15-month program leading to a Master's degree in nursing with a specialty in Health Policy!
As health care reform continues to unfold, nurses need to be policy savvy and ready to use their expertise to guide and lead policy change. The Health Policy specialty prepares nurses for such work. If you want to move beyond helping individuals one at a time… to making a difference at the “bigger picture” system level, and you are a creative, entrepreneurial individual who likes to write, speak, and think about how policies may affect different groups of people, the Nursing Health Policy Master's program may be a fit for you!
What does the program require?
Courses will be completed over four regular quarters and one summer quarter, beginning in Fall quarter of each year.
All students complete courses in:
- Theories of the Policy Process
- Communications and Policy Leadership
- Corporate Influences on Health and Health Care
- Health Care Economics
- Health Policy Research Utilization
- Policy Proseminar and Practica
- Policy Research Residency
- Race and Class Factors in Health Care
- Nursing Leadership
- Global Health Policy and Nursing
In addition, students may also take electives that include Comparative Health Care Systems, Economics of Managed Care, Ethics and Policy in Genetics, Health Care Institutions, Long Term Care Policies, Perspectives on Social Policy and Health, Social Policy and Aging, Future of Health and Healthcare, and Tobacco Control Policy Issues.
Each student also completes a 240-hour summer Health Policy Residency working in a policy organization. In some cases these residencies have led to job offers for graduates. Residencies emphasize the application of policy skills in real-world settings.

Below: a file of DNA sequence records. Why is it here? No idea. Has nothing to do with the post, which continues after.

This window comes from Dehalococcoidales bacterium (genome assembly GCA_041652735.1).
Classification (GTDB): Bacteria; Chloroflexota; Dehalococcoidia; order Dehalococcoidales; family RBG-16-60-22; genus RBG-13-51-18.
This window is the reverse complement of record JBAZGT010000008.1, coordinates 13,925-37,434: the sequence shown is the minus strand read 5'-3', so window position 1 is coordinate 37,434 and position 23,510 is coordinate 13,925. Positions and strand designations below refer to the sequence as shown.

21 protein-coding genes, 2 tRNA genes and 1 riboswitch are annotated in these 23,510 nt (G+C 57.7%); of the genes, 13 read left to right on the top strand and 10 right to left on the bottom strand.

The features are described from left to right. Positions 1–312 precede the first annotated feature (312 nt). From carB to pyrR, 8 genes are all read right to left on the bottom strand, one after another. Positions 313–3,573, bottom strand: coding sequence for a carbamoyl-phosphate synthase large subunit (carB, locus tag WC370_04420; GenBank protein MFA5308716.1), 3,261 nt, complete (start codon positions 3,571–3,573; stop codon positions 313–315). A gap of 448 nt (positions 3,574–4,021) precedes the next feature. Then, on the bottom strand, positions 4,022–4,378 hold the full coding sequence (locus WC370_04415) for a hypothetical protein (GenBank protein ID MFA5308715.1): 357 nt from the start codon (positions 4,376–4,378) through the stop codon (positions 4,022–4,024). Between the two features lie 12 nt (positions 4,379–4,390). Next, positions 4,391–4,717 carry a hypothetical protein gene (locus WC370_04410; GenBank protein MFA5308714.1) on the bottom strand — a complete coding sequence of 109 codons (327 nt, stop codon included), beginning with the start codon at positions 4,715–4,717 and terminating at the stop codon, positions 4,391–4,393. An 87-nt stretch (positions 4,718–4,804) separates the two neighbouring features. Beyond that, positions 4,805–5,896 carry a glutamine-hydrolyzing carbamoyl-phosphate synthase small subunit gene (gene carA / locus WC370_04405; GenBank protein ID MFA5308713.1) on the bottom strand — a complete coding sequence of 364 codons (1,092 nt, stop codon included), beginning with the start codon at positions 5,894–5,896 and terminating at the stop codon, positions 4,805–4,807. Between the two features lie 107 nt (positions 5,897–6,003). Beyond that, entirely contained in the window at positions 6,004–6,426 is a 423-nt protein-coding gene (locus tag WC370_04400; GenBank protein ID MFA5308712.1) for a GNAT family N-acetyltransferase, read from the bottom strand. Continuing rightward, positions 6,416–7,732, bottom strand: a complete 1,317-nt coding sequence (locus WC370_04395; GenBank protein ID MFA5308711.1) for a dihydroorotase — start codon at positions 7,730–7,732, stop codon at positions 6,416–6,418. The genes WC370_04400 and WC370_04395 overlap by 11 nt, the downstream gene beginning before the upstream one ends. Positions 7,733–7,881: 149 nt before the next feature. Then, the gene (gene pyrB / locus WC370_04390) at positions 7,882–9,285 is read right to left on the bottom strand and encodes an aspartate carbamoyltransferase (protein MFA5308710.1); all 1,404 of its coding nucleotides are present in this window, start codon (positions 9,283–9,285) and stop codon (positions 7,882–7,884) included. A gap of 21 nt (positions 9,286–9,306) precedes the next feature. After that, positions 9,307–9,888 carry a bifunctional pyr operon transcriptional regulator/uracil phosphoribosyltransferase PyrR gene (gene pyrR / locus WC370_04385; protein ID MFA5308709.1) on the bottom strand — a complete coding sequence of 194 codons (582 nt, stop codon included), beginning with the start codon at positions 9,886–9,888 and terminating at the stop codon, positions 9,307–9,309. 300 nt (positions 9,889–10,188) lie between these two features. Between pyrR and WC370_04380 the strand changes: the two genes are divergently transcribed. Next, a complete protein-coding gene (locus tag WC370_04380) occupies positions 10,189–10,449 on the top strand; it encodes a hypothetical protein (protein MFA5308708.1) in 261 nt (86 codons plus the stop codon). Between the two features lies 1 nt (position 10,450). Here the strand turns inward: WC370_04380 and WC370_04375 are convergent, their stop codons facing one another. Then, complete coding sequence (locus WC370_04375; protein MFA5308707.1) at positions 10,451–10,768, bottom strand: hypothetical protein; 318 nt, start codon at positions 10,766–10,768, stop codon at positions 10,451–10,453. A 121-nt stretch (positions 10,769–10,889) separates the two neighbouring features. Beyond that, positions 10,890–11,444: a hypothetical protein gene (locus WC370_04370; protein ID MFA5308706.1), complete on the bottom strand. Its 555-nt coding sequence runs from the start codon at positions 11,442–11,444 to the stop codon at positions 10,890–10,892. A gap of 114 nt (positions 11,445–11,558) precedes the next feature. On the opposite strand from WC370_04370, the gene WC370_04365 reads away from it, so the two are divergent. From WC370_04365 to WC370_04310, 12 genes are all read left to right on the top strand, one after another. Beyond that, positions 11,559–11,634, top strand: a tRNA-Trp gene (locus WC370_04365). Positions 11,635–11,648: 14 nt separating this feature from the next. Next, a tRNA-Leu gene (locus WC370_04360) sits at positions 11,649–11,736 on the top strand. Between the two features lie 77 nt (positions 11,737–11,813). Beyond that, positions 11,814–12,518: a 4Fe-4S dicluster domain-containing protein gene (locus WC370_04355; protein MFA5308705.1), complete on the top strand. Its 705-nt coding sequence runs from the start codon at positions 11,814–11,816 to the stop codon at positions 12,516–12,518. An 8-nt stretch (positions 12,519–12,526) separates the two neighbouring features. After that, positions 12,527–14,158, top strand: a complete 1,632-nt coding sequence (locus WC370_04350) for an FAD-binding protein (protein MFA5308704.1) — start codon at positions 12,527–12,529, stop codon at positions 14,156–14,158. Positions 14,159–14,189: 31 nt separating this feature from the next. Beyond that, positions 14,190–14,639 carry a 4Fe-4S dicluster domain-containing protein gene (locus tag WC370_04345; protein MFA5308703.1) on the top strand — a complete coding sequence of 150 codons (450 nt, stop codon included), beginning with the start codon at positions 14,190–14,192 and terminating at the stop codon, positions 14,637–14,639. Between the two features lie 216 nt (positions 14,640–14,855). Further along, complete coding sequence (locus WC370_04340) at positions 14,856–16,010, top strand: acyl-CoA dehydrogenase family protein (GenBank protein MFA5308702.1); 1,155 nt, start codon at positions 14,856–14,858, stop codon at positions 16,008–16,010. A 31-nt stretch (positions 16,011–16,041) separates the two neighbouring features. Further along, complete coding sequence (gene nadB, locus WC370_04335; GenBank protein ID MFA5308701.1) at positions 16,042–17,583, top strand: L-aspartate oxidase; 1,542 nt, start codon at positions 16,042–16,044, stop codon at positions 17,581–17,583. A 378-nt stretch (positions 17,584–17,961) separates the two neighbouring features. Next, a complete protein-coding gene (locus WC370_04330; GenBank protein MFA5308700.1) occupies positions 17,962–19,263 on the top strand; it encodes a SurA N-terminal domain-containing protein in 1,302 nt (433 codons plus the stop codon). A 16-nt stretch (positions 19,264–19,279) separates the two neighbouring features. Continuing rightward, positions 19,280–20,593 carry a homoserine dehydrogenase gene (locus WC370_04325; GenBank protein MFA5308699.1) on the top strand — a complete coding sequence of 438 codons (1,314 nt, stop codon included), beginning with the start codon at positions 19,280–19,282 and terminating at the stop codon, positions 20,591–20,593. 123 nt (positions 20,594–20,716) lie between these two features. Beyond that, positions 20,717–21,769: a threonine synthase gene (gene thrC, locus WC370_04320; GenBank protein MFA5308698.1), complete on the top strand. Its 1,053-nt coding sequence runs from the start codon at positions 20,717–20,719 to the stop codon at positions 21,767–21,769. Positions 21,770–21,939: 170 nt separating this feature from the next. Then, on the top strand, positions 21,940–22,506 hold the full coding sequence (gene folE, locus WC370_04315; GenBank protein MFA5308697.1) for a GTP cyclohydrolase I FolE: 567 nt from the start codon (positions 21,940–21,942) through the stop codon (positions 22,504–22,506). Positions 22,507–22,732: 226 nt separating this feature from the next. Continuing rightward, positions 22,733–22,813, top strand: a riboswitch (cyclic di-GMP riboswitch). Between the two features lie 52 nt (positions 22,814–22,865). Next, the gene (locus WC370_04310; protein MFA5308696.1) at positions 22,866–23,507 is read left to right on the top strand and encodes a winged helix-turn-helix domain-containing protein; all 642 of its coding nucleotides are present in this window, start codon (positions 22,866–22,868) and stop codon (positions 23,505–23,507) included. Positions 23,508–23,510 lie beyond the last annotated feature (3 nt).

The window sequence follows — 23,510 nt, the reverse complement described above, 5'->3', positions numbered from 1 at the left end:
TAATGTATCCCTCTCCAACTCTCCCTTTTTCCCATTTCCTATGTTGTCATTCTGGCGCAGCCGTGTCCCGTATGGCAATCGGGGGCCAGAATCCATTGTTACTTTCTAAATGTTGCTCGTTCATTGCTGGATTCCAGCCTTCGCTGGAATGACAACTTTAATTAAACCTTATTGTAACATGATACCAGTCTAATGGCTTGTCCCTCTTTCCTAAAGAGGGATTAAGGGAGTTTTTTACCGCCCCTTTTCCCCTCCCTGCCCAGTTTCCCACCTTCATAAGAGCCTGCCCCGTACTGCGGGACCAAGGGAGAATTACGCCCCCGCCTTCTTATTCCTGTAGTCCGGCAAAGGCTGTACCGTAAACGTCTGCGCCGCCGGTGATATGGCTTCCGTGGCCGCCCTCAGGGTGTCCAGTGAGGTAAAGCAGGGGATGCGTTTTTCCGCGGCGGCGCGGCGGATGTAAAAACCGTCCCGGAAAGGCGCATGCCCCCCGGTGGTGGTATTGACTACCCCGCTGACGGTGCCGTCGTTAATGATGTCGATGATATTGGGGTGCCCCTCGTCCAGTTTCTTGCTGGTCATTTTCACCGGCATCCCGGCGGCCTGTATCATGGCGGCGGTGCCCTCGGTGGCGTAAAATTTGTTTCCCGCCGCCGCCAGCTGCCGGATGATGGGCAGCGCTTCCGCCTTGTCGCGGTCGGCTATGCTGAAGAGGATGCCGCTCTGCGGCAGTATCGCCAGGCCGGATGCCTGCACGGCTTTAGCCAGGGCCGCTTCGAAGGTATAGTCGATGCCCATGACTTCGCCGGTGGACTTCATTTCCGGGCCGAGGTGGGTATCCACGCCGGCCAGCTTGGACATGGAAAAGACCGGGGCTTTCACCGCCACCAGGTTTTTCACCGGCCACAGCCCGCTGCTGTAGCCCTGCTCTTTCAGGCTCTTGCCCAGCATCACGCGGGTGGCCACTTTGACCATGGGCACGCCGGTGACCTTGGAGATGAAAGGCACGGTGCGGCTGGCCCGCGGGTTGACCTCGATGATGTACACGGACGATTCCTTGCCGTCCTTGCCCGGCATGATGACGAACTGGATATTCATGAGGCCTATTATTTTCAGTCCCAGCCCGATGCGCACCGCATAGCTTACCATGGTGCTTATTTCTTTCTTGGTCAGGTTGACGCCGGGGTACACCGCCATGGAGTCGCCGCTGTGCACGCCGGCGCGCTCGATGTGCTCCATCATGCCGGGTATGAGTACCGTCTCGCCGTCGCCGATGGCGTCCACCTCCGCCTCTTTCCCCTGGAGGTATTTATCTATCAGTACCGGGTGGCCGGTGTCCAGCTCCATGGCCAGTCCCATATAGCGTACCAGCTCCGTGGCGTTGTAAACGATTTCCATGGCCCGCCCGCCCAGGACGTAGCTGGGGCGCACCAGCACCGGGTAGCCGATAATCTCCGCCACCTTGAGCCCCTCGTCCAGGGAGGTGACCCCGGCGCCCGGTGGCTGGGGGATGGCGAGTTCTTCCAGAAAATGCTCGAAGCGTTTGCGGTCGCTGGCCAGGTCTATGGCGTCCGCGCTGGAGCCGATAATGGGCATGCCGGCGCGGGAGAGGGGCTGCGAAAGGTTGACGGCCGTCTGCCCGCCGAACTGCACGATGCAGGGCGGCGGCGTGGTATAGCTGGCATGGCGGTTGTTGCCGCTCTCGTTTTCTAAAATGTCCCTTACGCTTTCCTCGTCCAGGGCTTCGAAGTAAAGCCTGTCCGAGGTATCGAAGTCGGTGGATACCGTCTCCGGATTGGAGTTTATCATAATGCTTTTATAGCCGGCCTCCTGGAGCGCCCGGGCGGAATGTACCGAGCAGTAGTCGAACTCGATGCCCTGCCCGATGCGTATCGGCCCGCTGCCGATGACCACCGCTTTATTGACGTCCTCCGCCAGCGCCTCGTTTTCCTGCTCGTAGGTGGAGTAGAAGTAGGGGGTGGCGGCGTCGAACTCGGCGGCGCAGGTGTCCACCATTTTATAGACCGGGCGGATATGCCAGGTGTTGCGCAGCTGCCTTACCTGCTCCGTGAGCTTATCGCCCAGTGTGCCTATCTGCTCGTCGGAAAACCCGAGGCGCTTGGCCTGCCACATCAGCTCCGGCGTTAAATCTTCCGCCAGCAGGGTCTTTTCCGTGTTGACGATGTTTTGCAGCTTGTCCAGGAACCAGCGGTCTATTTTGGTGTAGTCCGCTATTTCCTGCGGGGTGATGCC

What can I do with this MS degree?
Nurses with policy expertise work in advocacy organizations, medical and health maintenance organizations, legislative and regulatory offices, health care provider associations, and many other settings.
Nurses with policy expertise are employed by health services research firms, hold elective or appointive office, or work in legislative and regulatory offices at the county, state and federal levels. Others work in the legislative or policy offices of health care delivery organizations, advocacy organizations, or health care provider associations. One can also find nurses with careers in policy and program planning at international government health organizations and non-governmental organizations, including biotechnology firms.